if countries prolong the income inequality have a tremendous impact on the eradica-
path they have been on since 1980even tion of global poverty. Depending on which
with relatively high income growth predic- inequality trajectory is followed by countries,
tions in Africa, Latin America, and Asia in the incomes of the bottom half of the world
the coming three decades. Global income population may vary by factor of two by 2050
inequality will increase even more if all (Figure E11), ranging from 4500 to 9100
countries follow the high-inequality trajec- per year, per adult.
tory followed by the United States between

14 World Inequalit y Report 2018


Executive Summary

Figure E11
Inequality has substantial impacts on global poverty

10 000
all countries follow
9 100
EU 19802016
inequality trend
Average income
8 000 assuming
Annual income per adult ()

all countries prolonge


their own 19802016
6 300 inequality trend
6 000
all countries follow
Bottom 50% average income 4 500 US 1980-2016
inequality trend
4 000
3 100

2 000
1 600

0
1980 1990 2000 2010 2020 2030 2040 2050

Source: WID.world (2017). See wir2018.wid.world for data series and notes.
If all countries follow the inequality trajectory of Europe between 1980 and 2016, the average income of the Bottom 50% of the world population will be
9 100 by 2050. Income estimates are calculated using Purchasing Power Parity (PPP) euros. For comparison, 1 = $1.3 = 4.4 at PPP. PPP
accounts for differences in the cost of living between countries. Values are net of ination.

Tackling global income and wealth inequality requires important shifts in


national and global tax policies. Educational policies, corporate governance,
and wage-setting policies need to be reassessed in many countries. Data trans-
parency is also key.

Tax progressivity is a proven tool evolutions remain uncertain and will depend
to combat rising income and wealth on democratic deliberations. It is also worth
inequality at the top. noting that inheritance taxes are nonexistent
Research has demonstrated that tax or near zero in high-inequality emerging
progressivity is an effective tool to combat countries, leaving space for important tax
inequality. Progressive tax rates do not only reforms in these countries.
reduce post-tax inequality, they also diminish
pre-tax inequality by giving top earners less A global financial register recording
incentive to capture higher shares of growth the ownership of financial assets
via aggressive bargaining for pay rises and would deal severe blows to tax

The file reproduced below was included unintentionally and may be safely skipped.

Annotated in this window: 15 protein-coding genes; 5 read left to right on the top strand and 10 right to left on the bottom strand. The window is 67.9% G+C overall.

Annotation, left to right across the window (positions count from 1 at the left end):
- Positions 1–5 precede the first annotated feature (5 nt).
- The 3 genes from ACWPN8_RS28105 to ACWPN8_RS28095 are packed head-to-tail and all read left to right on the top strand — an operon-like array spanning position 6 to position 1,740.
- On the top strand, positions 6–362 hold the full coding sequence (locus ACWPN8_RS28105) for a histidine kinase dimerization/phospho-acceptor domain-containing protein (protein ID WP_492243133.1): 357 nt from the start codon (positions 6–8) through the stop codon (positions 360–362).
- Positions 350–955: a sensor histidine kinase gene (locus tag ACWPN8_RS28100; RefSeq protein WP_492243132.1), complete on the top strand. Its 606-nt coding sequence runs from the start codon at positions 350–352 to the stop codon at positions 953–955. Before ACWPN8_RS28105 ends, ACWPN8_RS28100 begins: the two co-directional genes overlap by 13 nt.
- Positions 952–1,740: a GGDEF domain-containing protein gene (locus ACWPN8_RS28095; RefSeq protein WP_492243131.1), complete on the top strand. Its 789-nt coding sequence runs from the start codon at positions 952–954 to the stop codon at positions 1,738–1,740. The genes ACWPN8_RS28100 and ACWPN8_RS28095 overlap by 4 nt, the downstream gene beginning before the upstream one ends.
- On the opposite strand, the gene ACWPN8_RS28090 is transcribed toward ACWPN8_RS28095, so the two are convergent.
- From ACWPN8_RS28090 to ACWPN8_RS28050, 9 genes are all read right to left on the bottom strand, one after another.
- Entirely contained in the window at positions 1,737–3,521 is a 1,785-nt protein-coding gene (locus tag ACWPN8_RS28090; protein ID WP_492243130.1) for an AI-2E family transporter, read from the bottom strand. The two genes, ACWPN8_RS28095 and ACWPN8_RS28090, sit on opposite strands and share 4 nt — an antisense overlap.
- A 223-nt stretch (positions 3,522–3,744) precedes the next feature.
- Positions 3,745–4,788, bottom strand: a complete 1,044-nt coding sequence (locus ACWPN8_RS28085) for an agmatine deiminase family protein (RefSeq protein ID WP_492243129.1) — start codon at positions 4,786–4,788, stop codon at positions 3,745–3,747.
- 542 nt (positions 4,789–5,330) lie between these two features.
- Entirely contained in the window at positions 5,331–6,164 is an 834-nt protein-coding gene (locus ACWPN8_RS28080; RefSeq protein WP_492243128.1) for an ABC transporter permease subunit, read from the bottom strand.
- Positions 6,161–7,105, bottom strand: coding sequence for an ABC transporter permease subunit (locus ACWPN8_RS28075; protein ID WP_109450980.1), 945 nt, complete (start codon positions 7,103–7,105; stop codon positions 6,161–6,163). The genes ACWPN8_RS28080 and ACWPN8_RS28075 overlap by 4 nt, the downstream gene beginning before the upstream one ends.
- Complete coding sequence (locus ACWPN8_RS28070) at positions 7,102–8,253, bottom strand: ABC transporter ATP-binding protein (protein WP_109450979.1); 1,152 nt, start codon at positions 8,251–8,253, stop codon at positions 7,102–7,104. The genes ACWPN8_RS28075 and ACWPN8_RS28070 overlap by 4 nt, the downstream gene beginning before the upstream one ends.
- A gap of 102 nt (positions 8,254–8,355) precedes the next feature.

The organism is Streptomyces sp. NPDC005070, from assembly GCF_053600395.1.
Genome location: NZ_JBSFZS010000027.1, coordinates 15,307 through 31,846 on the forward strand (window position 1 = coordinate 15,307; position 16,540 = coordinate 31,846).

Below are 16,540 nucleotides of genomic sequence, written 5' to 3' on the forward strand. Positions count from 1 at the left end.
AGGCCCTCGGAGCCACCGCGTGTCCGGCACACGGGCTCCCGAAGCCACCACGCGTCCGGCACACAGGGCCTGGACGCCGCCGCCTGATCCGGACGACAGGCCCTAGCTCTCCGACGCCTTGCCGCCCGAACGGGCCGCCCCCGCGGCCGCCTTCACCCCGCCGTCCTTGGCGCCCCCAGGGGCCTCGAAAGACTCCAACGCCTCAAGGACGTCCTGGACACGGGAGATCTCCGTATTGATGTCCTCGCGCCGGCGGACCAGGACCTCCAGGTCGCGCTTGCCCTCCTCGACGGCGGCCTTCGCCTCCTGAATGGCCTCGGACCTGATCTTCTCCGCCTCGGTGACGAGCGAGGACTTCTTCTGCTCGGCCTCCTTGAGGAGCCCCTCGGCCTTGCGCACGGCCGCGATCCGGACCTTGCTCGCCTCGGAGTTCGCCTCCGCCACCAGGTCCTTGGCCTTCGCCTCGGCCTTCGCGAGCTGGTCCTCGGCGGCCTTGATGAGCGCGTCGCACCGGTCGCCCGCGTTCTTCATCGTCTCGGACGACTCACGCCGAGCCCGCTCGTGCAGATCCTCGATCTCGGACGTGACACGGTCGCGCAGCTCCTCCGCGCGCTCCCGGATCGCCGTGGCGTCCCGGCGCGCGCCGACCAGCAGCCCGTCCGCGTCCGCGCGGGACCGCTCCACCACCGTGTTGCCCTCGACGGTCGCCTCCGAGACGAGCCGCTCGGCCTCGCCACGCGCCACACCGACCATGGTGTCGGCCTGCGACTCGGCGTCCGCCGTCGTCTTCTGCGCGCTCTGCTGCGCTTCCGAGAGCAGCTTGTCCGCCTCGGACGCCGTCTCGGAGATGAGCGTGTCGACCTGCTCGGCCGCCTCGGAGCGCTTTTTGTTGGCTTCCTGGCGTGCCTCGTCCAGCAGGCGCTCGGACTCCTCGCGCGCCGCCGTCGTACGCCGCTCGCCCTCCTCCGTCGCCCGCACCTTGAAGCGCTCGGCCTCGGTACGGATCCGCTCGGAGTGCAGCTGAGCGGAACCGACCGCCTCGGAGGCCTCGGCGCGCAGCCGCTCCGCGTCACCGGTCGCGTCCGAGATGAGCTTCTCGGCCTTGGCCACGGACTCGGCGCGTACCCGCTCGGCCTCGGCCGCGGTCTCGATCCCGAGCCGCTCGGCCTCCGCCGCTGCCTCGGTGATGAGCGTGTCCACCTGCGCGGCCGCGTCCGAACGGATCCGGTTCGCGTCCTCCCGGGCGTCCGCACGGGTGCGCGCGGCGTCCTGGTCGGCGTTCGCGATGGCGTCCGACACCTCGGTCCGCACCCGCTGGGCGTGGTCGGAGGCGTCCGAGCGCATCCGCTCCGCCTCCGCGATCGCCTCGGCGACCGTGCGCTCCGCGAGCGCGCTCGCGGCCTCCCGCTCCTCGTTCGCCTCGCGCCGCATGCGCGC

wealth accumulation. Tax progressivity was evasion, money laundering, and rising
sharply reduced in rich and some emerging inequality.
countries from the 1970s to the mid-2000s. Although the tax system is a crucial tool
Since the global financial crisis of 2008, the for tackling inequality, it also faces poten-
downward trend has leveled off and even tial obstacles. Tax evasion ranks high among
reversed in certain countries, but future these, as recently illustrated by the Paradise

World Inequalit y Report 2018 15


Executive Summary

Papers revelations. The wealth held in tax outcomes to do so. In both rich and emerging
havens has increased considerably since the countries, it might be necessary to set trans-
1970s and currently represents more than parent and verifiable objectiveswhile also
10% of global GDP. The rise of tax havens changing financing and admission systems
makes it difficult to properly measure and to enable equal access to education.
tax wealth and capital income in a globalized
world. While land and real-estate registries Democratic access to education can
have existed for centuries, they miss a large achieve much, but without mechanisms
fraction of the wealth held by households to ensure that people at the bottom of the
today, as wealth increasingly takes the form of distribution have access to well-paying jobs,
financial securities. Several technical options education will not prove sufficient to tackle
exist for creating a global financial register, inequality. Better representation of workers
which could be used by national tax authori- in corporate governance bodies, and healthy
ties to effectively combat fraud. minimum-wage rates, are important tools to
achieve this.
More equal access to education and
well-paying jobs is key to addressing Governments need to invest in the
the stagnating or sluggish income future to address current income and
growth rates of the poorest half of the wealth inequality levels, and to prevent
population. further increases in them.
Recent research shows that there can Public investments are needed in educa-
be an enormous gap between the public tion, health, and environmental protection
discourse about equal opportunity and both to tackle existing inequality and to
the reality of unequal access to education. prevent further increases. This is particu-
In the United States, for instance, out of a larly difficult, however, given that govern-
hundred children whose parents are among ments in rich countries have become poor
the bottom 10% of income earners, only and largely indebted. Reducing public debt is
twenty to thirty go to college. However, by no means an easy task, but several options
that figure reaches ninety when parents are to accomplish it existincluding wealth taxa-
within the top 10% earners. On the positive tion, debt relief, and inflation and have been
side, research shows that elite colleges who used throughout history when governments
improve openness to students from poor were highly indebted, to empower younger
backgrounds need not compromise their generations.

16 World Inequalit y Report 2018